Olga's Potica Recipe Reviews - Allrecipes.com (Pg. 1)
Reviewed: Jan. 4, 2001
This is only one of the many varieties of this slovenian pastry dishes. As one of the reviewers said - do it once a year. It is traditionaally made for Christmass or Easter and is really hard to make it "just right". My mother has been making it for 10 years now and she still hasn't mastered it.
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Reviewed: Mar. 31, 2002
One of the best desserts ever!
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Reviewed: Feb. 25, 2003
Very delicious potica. I ommit the raisins. This recipe is better than the bread we get from our Slovenian baker!!!!
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Cooking Level: Intermediate

Home Town: North Royalton, Ohio, USA
Living In: Edwards, Colorado, USA

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Reviewed: Nov. 2, 2003
I decided I had enough practice in bread baking to take on one of the really difficult ones. I was right in thinking this bread would be a challenge. It's not a problem that potica takes some time to make--lots of breads take time, and this one does too. The challenge of this bread is rolling the dough out thin, yet not so thin that the filling seeps out. I did two loaves: one about 18 inches long and one about 14 inches long. The filling seeped out of the longer one (too thin layers) and the top layer of the fatter loaf split (otherwise it was fine). So, I'm going to keep practicing, because even though my loaves aren't as pretty as Olga's or Christine's, they tasted really good. Thanks Christine!
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Home Town: Superior, Wisconsin, USA
Living In: Auburn, Alabama, USA

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Reviewed: Dec. 20, 2004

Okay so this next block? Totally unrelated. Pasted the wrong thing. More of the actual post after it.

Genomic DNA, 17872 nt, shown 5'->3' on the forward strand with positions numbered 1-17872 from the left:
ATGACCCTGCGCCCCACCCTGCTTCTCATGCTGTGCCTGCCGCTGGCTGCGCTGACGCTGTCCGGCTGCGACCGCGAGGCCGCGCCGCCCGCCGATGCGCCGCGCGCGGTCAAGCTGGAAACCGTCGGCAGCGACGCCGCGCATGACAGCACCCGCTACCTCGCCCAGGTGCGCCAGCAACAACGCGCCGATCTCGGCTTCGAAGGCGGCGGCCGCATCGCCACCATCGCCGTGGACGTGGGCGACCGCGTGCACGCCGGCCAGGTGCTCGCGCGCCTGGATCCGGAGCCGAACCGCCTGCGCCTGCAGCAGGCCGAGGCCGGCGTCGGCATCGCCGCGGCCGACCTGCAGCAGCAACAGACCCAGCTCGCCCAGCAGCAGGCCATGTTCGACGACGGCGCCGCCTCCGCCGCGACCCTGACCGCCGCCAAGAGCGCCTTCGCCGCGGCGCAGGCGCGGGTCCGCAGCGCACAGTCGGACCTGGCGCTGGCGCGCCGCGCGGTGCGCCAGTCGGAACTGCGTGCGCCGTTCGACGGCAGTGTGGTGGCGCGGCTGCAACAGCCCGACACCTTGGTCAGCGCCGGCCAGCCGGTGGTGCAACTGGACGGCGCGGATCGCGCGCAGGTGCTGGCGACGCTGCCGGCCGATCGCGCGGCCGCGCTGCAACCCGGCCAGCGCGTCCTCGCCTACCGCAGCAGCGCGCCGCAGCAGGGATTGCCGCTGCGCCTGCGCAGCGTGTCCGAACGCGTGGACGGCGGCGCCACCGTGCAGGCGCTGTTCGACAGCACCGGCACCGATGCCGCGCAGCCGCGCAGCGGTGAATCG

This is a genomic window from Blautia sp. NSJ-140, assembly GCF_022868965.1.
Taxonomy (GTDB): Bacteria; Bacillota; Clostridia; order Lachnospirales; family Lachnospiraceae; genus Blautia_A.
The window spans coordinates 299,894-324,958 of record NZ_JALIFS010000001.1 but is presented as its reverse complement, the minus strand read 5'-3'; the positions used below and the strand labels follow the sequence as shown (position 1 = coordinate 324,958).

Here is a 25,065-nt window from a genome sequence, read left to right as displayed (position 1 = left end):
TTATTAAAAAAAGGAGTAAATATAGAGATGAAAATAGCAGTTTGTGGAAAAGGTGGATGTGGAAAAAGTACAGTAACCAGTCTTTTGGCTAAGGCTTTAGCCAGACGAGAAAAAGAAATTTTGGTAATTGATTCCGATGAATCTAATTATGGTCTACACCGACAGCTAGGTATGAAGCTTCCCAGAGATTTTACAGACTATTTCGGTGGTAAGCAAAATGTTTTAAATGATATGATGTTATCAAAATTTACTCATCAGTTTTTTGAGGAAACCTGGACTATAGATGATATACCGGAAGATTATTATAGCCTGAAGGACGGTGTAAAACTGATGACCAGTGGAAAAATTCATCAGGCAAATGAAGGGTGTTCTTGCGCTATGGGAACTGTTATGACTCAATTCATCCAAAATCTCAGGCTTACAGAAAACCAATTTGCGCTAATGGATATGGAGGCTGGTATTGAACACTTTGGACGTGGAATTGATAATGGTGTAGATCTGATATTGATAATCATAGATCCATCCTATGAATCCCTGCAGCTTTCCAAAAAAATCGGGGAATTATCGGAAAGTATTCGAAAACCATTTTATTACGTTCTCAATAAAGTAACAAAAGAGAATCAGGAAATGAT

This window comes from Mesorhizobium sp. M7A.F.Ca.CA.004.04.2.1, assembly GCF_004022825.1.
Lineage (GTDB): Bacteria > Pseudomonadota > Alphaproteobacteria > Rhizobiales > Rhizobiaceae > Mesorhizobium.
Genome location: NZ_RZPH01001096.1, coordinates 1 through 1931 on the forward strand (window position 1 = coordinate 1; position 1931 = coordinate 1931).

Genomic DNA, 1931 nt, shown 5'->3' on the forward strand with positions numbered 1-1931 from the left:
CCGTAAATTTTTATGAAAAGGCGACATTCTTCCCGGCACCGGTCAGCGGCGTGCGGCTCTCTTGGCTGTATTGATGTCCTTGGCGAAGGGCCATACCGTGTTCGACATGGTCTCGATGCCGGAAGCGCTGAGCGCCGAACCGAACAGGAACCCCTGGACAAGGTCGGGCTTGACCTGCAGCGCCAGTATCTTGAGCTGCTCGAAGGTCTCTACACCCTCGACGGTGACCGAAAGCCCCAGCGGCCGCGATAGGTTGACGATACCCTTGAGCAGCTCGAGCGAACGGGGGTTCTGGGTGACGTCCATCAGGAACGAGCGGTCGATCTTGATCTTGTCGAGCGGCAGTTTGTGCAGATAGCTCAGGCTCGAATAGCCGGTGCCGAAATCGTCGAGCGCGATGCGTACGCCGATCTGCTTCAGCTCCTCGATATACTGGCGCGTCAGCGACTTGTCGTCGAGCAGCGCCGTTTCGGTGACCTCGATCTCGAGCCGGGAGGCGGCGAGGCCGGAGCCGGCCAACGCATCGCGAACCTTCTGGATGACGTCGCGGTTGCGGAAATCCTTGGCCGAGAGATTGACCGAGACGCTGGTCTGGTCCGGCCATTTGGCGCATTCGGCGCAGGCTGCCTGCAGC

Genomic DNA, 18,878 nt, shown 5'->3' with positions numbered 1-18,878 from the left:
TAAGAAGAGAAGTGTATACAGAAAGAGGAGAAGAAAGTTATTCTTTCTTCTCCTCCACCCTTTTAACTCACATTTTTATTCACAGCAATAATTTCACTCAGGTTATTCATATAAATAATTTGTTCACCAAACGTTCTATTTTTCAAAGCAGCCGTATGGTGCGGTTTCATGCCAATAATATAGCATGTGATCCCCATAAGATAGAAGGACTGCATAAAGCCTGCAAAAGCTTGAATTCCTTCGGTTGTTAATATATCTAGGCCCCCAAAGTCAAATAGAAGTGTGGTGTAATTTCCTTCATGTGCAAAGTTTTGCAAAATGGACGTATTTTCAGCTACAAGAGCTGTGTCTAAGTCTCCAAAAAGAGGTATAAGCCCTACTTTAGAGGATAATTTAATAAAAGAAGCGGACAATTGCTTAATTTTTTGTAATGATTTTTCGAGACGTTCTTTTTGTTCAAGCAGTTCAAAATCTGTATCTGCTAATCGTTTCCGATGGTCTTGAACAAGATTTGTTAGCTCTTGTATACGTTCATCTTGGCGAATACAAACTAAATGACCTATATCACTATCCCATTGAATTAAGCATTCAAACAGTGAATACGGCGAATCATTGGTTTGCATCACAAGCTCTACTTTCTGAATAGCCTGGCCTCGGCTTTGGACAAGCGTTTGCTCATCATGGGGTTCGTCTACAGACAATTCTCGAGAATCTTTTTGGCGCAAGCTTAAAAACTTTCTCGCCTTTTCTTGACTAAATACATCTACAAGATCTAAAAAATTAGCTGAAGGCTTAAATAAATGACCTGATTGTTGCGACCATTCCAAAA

I've made potica, or povitica as my Croatian Grandma would say, for several years but was never satisfied with the dough recipe until I tried this one. It is very easy to work with, light and delicious. I increase the amount of raisins and walnuts and grind them into a spreadable paste using a food processor. Also, I add between 1/4 - 1/2 cup sweet red wine to the filling recipe.
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Reviewed: Dec. 15, 2010
This was time-consuming but definitely worth the trouble! I had a lot of fun making this with my sister, and although it's not Christmas yet, we sampled it the following morning for breakfast; divine!! We quickly froze the rest of the loaves(we doubled the recipe) so we wouldn't eat it all before the holiday! The dough was easy to work with and rolled out just great; nice thin layers. Thank you for a terrific recipe:)
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Cooking Level: Expert

Home Town: Pittsburgh, Pennsylvania, USA
Living In: Cape Coral, Florida, USA

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Reviewed: Dec. 22, 2008
the filling i usually make and has been made like this for generations is ground walnuts, sugar and raisins soaked in rum. i omit the honey because i think it overwhelms the aroma of walnuts..but that's just me. an interesting twist is making potica with tarragon and cottage/cream cheese, it's really yummy and fragrant :)
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Cooking Level: Intermediate

Living In: Ljubljana, Gorenjska, Slovenia

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Reviewed: Mar. 5, 2000
Just like grandma used to make! This recipe is delicious but a lot of work, to roll that dough out so thin you can read the newspaper through it. But if you are Slovenian you owe it to your heritage to make this at least once a year!
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Reviewed: Dec. 12, 2008
We have our own family recipe. Potica has been passed down in my family for four generations. We do NOT use raisins, and always use walnuts NOT pecans. Either use a cheesecloth or flat sheet on your table for rolling out. Sometimes you have to pull the dough to strech it out. Then you can lift the sheet on the side to have the dough w/filling roll nicely.
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Reviewed: Mar. 13, 2010
The recipe that has been passed down in our family is different in a couple ways, one being we only use walnuts. Another way is that my Grandma would mix powdered sugar with the ground walnuts. My mother changed that part and mixes maple syrup in with the ground walnuts. I sometimes do both or just use maple syrup and we do not roll the dough out so thin and don't have as many rolls. The upside to that is that I have never had any problems with the rolling of the dough and so forth. We only make it for Christmas and Pascha (Easter). It is nice to see so many other people with the same tradition of Potica.
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